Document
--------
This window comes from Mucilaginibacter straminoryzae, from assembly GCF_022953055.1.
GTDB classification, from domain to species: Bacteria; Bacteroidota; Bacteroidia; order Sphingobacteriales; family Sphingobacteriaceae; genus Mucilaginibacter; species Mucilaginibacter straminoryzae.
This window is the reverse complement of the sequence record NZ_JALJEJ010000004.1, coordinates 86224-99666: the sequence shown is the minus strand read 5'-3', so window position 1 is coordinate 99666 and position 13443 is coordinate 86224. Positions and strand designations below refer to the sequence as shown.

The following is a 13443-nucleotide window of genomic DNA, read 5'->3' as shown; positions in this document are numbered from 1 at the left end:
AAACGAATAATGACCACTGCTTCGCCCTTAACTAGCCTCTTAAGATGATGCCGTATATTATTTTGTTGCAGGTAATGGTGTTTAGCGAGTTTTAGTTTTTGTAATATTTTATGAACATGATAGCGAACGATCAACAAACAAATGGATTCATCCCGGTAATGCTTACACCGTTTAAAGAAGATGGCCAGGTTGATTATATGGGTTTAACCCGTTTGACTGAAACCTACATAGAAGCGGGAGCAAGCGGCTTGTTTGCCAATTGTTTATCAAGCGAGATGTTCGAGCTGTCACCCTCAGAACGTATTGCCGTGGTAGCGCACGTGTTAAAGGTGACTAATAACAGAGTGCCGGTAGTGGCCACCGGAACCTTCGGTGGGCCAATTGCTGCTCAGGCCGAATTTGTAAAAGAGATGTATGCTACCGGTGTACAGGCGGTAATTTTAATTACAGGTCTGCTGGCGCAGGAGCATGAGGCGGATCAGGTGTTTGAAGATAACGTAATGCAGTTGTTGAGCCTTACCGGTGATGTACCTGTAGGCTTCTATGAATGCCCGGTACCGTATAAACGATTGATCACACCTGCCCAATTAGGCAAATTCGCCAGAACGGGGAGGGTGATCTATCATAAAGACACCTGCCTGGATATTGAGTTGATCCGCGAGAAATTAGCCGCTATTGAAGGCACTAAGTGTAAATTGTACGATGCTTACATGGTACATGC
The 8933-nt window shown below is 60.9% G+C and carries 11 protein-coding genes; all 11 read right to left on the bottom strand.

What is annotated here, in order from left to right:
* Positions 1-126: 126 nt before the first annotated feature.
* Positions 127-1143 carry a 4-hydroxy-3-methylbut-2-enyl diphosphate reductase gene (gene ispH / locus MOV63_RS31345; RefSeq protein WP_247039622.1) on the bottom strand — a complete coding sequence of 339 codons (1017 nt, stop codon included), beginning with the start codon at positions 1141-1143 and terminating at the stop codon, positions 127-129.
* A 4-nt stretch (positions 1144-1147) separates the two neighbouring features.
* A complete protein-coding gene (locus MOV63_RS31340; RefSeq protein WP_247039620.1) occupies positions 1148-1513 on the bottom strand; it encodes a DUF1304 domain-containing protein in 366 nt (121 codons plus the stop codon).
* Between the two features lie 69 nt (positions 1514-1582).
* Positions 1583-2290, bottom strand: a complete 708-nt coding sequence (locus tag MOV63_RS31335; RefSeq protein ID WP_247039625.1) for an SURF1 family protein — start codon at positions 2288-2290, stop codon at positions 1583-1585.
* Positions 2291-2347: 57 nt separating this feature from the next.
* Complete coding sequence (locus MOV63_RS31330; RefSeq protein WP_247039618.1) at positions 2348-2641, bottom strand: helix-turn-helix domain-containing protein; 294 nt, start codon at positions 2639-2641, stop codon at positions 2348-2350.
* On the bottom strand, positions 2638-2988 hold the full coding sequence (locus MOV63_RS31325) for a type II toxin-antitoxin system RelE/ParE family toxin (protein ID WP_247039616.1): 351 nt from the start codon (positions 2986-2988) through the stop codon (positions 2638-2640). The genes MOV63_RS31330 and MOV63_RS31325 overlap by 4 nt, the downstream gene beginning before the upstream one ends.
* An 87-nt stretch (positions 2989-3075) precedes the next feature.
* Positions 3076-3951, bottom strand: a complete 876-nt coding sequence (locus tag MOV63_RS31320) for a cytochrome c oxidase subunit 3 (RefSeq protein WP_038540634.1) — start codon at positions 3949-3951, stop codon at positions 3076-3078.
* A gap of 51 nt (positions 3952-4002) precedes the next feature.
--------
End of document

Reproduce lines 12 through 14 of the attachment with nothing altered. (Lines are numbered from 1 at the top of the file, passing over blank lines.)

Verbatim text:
* Between the two features lie 69 nt (positions 1514-1582).
* Positions 1583-2290, bottom strand: a complete 708-nt coding sequence (locus tag MOV63_RS31335; RefSeq protein ID WP_247039625.1) for an SURF1 family protein — start codon at positions 2288-2290, stop codon at positions 1583-1585.
* Positions 2291-2347: 57 nt separating this feature from the next.